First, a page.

Two student volunteers collect wood from a scrap pile to fire the kiln.
Holly Silinski prepares a stack of wood to feed the kiln for the next few hours.
Feeding the Fire
Emily Ellison opens the stokehole door while Holly Silinski loads the kiln.
Looking into the Firebox
Ceramic cones (top left) melt at different temperatures, indicating the kiln's heat.
You can't have a three-day-long campfire without roasting marshmallows.
Graduate Terrell Whitworth fired a few pieces and helped out on an evening shift.
A whiteboard logs each shift and necessary kiln temperatures for each hour.
Opening the Vault
After the kiln has cooled for nine days, students disassemble the wall covering its entryway.
Eyeing the Results
A first-year ceramics student surveys the pottery inside the open kiln.
Shelves of fired ceramics await removal from the anagama kiln.
Emily Ellison passes each finished piece out of the kiln.
A Job Well Done
Andy Young is excited to finally hold his first anagama-fired piece.
Similar Vases, Differing Results
The brownish patina and orange coloration show the effects of ash and flame.
Three days and two nights spent stoking the Japanese ceramics kiln
Editor's Note: Some of the artworks fired in the anagama kiln will be available to the public during the Art Department's Annual Holiday Ceramic and Art Sale, this Friday and Saturday.
First-semester ceramics student Andy Young stood in the rain, looking into the gaping mouth of the Department of Art's anagama kiln. He was sizing up the condition of his vase that had started the firing process more than a week earlier. The vessel looked rather dicey. It shifted during the firing, and Young feared that it may have cracked or gotten stuck to someone else's clay creation.
Unlike the department's gas-fired kilns which return comparatively quick and consistent results, wood-firing pottery like this is an arduous and inexact science. But it's one that ceramicists love for the earthy, unpredictable color and feel it lends their work—the finished product of feeding logs into the fire for three straight days and two nights.
This year's vigil by the kiln was organized by Ceramics major Emily Ellison '12. She scheduled teams of volunteers to watch the kiln around the clock from midnight Thursday morning until Saturday afternoon. For three days, she filled the anagama with hundreds of artworks from about 70 other ceramics students and members of the community. She bricked up the wall to close the 20-foot kiln's opening, leaving only a small stokehole to add logs. She sat through her share of four-hour shifts with other students, watching the pyrometer to monitor the kiln's interior temperatures. Finally, after the kiln has cooled down for more than a week over Thanksgiving break, it was Ellison's job to crawl back into the kiln and retrieve the finished pieces.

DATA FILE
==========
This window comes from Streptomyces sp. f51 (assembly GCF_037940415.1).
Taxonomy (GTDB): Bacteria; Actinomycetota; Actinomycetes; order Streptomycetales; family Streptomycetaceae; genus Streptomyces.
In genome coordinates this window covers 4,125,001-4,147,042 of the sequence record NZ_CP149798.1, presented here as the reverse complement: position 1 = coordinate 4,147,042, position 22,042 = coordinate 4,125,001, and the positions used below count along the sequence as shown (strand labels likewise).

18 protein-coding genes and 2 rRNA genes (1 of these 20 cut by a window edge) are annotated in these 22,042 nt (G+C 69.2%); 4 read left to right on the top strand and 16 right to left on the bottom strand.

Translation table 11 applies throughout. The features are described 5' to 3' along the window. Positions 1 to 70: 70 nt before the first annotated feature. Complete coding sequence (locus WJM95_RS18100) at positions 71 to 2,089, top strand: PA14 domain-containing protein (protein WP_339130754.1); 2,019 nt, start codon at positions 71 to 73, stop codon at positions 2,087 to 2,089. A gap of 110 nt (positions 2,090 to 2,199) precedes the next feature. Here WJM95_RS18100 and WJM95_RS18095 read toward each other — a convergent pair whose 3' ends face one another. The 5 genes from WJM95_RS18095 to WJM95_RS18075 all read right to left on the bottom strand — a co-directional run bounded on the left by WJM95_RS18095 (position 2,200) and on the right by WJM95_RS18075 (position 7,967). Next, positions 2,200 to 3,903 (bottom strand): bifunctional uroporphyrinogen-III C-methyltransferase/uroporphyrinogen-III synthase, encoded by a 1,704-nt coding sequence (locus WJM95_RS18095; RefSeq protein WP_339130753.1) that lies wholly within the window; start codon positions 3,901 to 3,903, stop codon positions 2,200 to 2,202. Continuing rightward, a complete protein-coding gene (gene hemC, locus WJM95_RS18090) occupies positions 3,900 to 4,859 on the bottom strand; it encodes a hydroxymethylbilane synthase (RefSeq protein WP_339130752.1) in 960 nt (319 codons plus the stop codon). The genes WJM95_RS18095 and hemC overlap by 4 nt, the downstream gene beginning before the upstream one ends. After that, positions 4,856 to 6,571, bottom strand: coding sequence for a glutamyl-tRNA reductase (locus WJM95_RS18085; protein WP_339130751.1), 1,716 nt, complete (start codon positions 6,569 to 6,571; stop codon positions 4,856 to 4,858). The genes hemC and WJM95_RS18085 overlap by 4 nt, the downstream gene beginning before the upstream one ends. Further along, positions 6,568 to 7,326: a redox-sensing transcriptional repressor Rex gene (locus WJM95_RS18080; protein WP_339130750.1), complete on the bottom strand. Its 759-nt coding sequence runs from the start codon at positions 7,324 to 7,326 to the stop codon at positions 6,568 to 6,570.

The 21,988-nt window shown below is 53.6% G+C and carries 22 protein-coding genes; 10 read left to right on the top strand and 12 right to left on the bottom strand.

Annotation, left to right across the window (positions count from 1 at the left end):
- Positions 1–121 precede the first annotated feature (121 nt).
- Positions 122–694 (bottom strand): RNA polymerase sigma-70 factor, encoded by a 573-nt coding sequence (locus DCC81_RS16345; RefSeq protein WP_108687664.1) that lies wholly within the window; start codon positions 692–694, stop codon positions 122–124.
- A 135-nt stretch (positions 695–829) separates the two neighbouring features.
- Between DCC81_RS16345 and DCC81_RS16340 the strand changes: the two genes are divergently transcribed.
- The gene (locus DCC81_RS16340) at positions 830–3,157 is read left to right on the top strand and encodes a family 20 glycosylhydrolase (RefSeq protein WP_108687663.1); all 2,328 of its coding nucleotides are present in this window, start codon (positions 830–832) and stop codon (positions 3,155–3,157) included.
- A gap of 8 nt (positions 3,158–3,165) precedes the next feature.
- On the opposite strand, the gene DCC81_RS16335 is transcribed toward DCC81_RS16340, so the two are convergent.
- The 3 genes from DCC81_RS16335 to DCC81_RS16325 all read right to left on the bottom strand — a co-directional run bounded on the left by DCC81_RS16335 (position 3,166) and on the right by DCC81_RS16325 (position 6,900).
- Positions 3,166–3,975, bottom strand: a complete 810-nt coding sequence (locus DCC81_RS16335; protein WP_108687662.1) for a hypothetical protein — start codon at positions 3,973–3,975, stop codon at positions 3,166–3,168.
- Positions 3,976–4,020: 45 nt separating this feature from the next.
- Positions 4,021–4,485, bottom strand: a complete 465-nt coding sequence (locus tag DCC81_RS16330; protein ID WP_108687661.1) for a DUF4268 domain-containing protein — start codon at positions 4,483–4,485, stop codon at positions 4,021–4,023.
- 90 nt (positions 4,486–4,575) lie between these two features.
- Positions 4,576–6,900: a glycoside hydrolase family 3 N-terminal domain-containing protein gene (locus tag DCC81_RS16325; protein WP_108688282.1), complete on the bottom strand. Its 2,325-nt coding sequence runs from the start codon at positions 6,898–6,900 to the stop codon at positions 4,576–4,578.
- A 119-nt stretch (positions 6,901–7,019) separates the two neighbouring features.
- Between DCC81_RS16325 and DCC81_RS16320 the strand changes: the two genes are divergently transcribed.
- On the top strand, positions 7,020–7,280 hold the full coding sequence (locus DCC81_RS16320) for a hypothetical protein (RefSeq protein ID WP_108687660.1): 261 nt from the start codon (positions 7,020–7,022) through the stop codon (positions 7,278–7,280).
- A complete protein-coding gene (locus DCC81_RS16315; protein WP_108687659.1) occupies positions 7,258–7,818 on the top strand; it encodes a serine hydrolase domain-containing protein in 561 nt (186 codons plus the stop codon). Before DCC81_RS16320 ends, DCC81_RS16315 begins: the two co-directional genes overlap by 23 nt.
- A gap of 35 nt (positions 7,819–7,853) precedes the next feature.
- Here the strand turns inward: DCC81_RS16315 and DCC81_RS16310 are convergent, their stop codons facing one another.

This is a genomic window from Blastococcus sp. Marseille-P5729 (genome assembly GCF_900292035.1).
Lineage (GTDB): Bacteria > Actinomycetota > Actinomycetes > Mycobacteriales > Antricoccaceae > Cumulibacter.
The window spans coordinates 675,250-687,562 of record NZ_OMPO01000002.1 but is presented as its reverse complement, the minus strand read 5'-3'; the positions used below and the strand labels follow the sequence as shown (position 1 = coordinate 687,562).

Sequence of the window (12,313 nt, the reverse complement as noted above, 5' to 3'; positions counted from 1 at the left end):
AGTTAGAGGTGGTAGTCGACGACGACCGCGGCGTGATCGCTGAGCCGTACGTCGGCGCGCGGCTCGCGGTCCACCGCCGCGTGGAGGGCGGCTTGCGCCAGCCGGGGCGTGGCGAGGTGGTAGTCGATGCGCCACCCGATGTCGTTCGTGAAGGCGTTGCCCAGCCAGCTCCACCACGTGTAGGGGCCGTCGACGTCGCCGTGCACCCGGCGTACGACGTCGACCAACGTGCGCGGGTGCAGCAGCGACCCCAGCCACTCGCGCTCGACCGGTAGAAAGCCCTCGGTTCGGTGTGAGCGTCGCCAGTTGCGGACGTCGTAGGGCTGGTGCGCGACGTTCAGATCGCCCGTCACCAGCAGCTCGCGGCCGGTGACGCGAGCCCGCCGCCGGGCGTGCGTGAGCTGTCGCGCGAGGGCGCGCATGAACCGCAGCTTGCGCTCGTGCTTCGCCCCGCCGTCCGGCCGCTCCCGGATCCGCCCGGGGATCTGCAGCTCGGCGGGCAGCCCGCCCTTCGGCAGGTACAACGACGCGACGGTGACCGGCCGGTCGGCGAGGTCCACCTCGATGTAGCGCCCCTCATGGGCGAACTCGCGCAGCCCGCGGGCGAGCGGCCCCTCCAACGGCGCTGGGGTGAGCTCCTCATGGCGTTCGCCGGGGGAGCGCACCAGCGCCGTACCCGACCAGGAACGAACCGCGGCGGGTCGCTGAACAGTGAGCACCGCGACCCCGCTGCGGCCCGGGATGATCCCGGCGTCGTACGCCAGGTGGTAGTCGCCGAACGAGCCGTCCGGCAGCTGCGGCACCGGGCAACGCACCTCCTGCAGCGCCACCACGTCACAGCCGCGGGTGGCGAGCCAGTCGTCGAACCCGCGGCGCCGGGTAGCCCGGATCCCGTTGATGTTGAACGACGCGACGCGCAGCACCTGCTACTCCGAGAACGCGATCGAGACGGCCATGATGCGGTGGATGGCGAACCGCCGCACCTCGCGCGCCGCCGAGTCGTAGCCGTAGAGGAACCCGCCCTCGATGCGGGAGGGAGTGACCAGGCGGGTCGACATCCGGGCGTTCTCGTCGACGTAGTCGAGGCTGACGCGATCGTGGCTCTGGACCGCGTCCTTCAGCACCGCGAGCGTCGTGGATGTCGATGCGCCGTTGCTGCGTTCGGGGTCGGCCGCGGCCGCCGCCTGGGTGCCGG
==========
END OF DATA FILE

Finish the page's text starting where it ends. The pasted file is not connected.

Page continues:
"I'm serious about being a ceramicist," said Ellison, "and the only way you can become good at it is by doing it." This is her second time organizing the once-a-semester anagama firing, and in her estimation this session went smoother than the last. In all, there were dozens of students of all experience levels and ceramicists from around the community who pitched in their time to keep the fire going. They toughed it out, enduring rain, wind, nighttime frosts, fatigue and many charred marshmallows to get the job done.
The role of leading these firings is assigned by Associate Professor of Art Megan Wolfe. She chooses one or two students who have a serious interest in wood-firing and enough experience to manage the labor-intensive process of wrangling volunteers and running the kiln.
Matt West is another faculty member with keen interest in the anagama. He and another student built the kiln as part of their undergraduate research project in 2000. "We wanted to build a wood-fired kiln on campus. So we visited about 20 different kilns to look at their designs, and we helped fire probably 15 of them."
West settled on a simplified version of the traditional Japanese anagama. About four feet tall inside, it looks like a 20-foot-deep parabolic curve. In the front, there's a four-foot-square firebox, then a flat floor where pots, vases, cups, and sculptures are stacked. The floor steps upward toward the back to funnel the flames toward the kiln's chimney. The construction took about a month.
"After we first built the anagama, I was very anxious about being in control of every firing," said West. "But I've become much more comfortable letting other people run it, and letting them learn how to do it on their own."
The process of running the anagama is a matter of patience and precision. To start, a small fire is built near the opening to warm the kiln and the ceramics. The heat is increased in the firebox by a few degrees every hour until three days later, fire shoots out the chimney. Once finished, the stokehole gets bricked up, and the kiln is left to cool for more than a week.
The randomness of the violent environment inside the kiln creates its own beauty within the pieces.
"As the flames work their way through the kiln and around the pieces, they melt the glaze and affect the color of the clay," says Ellison. "The ash settles on the pots and melts, and that also forms a glaze of its own." Depending on placement within the kiln and the flow of the fire, a single piece could become transformed to a brilliant orange, or take on a speckled pattern from the ash, or develop streaks of color from the fire. There's no way to completely predict how a piece will come out of the kiln. "That's what makes it so special when you give your work to the anagama."
For beginner ceramicist Andy Young, the vase that he worried about came out of the kiln intact and with no other pieces sticking to it. As Ellison passed it to him, still warm after nine days of cooling, Young brushed off the excess soot and admired the earthen brown-greens and rough surface of his finished piece. The anagama treated him well.